Genre Definition Module Week 4: Horror

* by Mr Andy Sawyer

In part assocaited with sf, usually in the form of film ("Monster" movies: Frankenstein etc.). Horror (and Terror) is a sensation which can be evoked regardless of genre, but there are a number of ways in which sf and horror overlap. Peter Nicholls in The Encyclopedia of Science Fiction writes in the entry for GOTHIC SF:

"There has always been a tension in sf between the Classical desire for order and understanding -- for the Universe that can be known -- and the Romantic desire (which fits the observable facts to date) that the Universe should continue to surprise us, hold secrets and malignities. This latter desire (or fear, or both) is the Gothic.

Edgar Allan Poe, "The Facts in the Case of M. Valdemar"
Poe is the first significant figure in sf after Mary Shelley, in whom some of the themes of sf begin to develop: cosmology (his essay "Eureka"), space travel ("The Unparalleled Adventure of One Hans Pfall") and arguably the cyborg ("The Man That was Used Up"). His hoaxes follow the astronomical discoveries and observations of the time, his tales of reasoning anticipate the detective story as well as the underlying focus of sf. "M. Valdemar" fuses a clearly science-fictional theme (mesmerism, perhaps now best regarded as a "pseudo-science" used as a tool to investigate life after death) with one of horror's common themes -- the ambivalence towards, leading to disgust with the body.

* Scientific analysis leads to a conclusion which seems to undercut its rationale. The narrator's language is detailed and analytical -- almost in the manner of a scientific report, until the final sentence. We are given the "facts" of a "case". But the investigation of a mystery brings terror rather than comforting explanation.

H. P. Lovecraft, "The Colour Out of Space"
HPL is often seen as a writer of supernatural tales. The "Cthulhu Mythos" one of demon-gods from outside, worshipped by human acolytes. But Lovecraft's fiction is marked by materialism and scepticism. In "The Call of Cthulhu" (Weird Tales, 1928) he writes:
"The Most merciful thing in the world, I think, is the inabillity of the human mind to correlate all its contents. We live on a placid island of ignorance in the midst of black eras of infinity, and it was not meant that we should voyage far. The sciences, each straining in its own direction, have hitherto harmed us little, but some day the piecing together of dissociated knowledge will open up such terrifying vistas of reality, and of our frightful position therein, that we shall either go mad from the revelation or flee from the deadly light into the peace and safety of a new dark age."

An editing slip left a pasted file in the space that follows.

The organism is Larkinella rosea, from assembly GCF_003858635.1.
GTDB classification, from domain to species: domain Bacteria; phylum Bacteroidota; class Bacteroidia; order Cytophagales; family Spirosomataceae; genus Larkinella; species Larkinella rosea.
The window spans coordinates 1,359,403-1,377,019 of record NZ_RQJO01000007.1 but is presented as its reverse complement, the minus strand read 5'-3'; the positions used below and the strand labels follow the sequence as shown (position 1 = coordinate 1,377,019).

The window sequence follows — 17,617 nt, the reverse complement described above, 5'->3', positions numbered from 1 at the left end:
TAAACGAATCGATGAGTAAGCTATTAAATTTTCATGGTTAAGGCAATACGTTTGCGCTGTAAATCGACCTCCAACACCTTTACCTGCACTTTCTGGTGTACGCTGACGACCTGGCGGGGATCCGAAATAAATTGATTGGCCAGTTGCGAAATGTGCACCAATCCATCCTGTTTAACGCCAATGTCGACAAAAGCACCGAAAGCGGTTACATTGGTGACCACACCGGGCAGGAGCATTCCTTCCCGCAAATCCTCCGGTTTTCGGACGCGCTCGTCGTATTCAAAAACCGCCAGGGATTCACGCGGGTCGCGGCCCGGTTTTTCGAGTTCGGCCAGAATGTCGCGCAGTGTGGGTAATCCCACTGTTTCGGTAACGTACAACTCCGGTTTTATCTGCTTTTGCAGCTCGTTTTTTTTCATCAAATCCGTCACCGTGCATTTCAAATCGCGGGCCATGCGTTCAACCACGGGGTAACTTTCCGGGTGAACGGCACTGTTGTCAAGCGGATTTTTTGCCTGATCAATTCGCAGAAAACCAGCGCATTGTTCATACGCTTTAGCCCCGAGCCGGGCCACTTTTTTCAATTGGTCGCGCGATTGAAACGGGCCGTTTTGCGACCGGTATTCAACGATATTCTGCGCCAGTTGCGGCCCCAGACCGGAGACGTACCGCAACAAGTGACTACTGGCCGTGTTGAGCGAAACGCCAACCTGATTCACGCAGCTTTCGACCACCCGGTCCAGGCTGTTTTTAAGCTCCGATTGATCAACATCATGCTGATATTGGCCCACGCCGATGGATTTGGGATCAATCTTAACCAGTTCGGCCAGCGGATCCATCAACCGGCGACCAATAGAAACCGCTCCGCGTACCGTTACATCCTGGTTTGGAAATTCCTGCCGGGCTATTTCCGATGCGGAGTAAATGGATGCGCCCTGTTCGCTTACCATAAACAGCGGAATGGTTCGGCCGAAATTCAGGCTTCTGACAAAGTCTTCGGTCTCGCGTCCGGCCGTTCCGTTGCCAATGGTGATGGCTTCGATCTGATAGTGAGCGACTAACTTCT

Cosmic pessimism rather than a rejection of knowledge?

"Colour Out of Space" published in Amazing Sep 1927: Lovecraft's only story for that magazine (annoyed by the low pay, he never submitted to Amazing again).

S. T. Joshi calls it "the first of Lovecraft's major tales to effect that union of horror and science fiction which would become the hallmark of his later work" (notes to Penguin The Call of Cthulhu (1999)). Moves focus from the human world, or at least this Earth, to outer space for the generation of horror. The story is told like a horror story, but could be an "alien invasion" story.

Begins with the sense of (haunted) place: deserted valleys which disturb the imagination and being bad dreams. Legends of witchcraft, dark folklore, Indian legends.

The "great rock that fell out the sky". Analysed by Professors from the University. An unknown element ... but is that necessarily sinister? What's behind the language "It was nothing of this earth, but a piece of the great outside"? (note repetition of "outside" as the sentence continues.) Loaded words like "cryptic", "weird", "The Shadow out of Time" (Astounding, June 1936) presents a simiar, but even more science-fictional fusion. The "Old Ones" are given a rational science fictional explanation, as beings from elsewhere in the cosmos. Peaslee, abducted by creatures from the future, may write of "monstrous and unguessable horrors" but he himself is analysing them to the last.